In Memory (A Tribute to Brian Crockett…a message about life and our passing from it)

Three years have passed since the untimely death of Brian Crockett.  I suppose people need to move ahead with their lives and “live life to the fullest” as Brian did and would have wanted everyone to do.  I am sure that the pain is just as real and difficult today as it was 3 years ago for his family.  No parent should ever have to bury their child.

It is hard to reflect on the past three years and ponder the changes I have made as a result of Brian’s life and his death.  Many lessons were learned.

Enjoy all of life

Always choose the adventure

Cherish time with friends

Love family deeply

As I wrote three years ago, Brian lived more of life in his twenty-six years than most people do in a lifetime.  Something can, and should be learned and modeled from that.  I am trying my best to take advantage of any and all opportunities provided to me now.

I stand with his family in the hope and belief that we will see Brian again face to face.  This does provide comfort at times.  This is a faith that, as challenging as it may be, can stand up to any adversity or loss with confidence.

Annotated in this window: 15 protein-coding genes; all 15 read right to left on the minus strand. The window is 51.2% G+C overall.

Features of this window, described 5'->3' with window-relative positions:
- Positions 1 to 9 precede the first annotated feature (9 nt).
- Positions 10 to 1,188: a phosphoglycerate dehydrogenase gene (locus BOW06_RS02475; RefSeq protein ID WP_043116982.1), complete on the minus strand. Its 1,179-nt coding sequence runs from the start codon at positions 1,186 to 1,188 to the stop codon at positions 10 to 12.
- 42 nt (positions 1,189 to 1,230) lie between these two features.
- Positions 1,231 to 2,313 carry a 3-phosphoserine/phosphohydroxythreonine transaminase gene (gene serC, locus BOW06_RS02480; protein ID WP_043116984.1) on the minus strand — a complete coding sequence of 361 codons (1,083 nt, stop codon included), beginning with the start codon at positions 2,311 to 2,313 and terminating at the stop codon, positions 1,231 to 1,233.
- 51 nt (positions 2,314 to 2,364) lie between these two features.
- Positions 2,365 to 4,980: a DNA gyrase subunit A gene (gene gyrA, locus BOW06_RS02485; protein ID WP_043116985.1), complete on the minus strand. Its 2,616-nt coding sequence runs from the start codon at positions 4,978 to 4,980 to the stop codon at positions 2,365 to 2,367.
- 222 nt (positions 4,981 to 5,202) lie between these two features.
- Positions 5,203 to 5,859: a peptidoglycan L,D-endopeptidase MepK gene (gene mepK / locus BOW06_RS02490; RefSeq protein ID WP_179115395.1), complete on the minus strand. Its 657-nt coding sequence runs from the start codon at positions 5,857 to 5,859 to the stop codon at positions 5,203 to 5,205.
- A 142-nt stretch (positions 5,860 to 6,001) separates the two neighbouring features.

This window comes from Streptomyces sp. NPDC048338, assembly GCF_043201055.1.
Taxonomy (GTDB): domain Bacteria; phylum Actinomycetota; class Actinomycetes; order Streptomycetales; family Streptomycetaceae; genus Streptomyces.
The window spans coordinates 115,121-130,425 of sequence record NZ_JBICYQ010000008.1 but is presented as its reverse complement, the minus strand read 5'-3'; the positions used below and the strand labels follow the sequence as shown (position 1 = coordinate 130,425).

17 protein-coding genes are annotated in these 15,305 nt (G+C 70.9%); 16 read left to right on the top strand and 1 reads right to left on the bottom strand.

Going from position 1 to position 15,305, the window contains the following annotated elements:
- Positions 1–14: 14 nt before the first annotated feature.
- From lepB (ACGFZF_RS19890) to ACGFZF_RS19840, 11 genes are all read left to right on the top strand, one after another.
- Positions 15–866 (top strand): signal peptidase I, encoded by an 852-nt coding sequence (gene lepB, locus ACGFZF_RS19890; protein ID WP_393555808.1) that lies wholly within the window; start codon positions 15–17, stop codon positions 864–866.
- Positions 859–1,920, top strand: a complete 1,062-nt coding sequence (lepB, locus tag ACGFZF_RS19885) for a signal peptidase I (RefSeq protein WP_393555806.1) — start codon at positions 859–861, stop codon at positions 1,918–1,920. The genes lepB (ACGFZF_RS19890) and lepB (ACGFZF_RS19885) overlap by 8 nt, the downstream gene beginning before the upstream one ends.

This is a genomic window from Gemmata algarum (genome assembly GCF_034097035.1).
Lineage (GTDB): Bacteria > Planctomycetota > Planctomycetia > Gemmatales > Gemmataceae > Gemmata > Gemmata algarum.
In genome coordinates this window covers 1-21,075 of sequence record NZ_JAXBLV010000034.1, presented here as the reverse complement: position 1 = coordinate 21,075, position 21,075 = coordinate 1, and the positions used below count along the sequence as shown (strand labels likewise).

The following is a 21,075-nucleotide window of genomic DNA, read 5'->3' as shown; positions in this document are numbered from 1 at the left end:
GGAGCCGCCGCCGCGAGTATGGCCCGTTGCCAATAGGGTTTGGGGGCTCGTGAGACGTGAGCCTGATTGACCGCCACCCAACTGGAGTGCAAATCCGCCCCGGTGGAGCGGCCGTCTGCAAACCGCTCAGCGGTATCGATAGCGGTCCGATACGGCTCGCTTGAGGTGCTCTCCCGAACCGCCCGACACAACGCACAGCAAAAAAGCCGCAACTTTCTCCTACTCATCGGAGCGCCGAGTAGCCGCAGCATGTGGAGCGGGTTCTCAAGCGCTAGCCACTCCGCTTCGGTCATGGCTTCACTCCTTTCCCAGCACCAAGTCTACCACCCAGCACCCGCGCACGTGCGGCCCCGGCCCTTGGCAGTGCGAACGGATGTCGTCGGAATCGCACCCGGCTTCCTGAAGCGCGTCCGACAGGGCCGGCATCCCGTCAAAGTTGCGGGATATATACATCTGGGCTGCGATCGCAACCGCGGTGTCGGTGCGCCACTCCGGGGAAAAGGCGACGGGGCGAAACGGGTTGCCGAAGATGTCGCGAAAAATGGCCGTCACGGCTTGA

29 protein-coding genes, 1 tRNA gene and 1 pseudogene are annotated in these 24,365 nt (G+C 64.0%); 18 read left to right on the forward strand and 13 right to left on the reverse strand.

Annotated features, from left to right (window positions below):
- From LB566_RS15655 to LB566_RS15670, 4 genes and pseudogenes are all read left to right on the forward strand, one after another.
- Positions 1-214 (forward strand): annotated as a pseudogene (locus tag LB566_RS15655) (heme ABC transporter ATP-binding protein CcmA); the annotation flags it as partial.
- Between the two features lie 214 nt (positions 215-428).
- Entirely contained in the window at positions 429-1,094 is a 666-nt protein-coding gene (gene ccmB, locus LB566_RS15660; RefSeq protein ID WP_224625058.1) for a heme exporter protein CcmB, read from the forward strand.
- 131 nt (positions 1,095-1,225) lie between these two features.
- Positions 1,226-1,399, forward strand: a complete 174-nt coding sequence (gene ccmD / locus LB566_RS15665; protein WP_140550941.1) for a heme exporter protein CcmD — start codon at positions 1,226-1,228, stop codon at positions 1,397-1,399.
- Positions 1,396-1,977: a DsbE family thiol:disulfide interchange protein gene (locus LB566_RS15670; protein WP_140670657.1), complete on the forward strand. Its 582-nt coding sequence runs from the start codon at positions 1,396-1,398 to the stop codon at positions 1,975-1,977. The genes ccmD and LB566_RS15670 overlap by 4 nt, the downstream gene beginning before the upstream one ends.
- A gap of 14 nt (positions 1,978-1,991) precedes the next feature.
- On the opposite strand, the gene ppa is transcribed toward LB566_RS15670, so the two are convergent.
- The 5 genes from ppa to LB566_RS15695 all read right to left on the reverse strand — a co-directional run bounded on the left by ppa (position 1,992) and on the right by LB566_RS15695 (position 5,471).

But it does not make the grieving process lighter or shorter.  Pain comes from memories but also for the many new memories that would have happened.

When an elderly person passing away (such as a grandparent) one can look back with fondness at all of the memories and be thankful for a full life.  When someone young like Brian passes away you realize that she or he still had an entire life to live.

It makes it more difficult.

So, I stand in solidarity with Brian’s family as their mourning, hurting, and healing continues.  They have remained examples of strength, peace, and hope during these years.  They also took action and have faithfully taken up causes and projects that Brian would have supported.   Lives have been touched and changed as a result of these past three years.

I suppose we have all lost loved ones.  Friends, Parents, Spouses, Grandparents, Students, Teachers, etc.

I suppose that over time their memories begin to fade a bit, and that is probably a good thing to help recover and move ahead in life.

But may we never forget the memories, laugher, tears, experiences, embraces, and simply the joy of being in the presence of those no longer with us.

For the sake of remembrance, I will include my full blog post from two years ago.

-In memory of a good friend and example to all, Brian Crockett

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The following was written in preparation of the funeral for Brian Crockett.  For those of you reading this who knew him, you will be able to relate and enter in to this story and message. For readers who did not know Brian, I hope you can find hope and inspiration in these words.  This is a message about untimely death and the questions that come with it.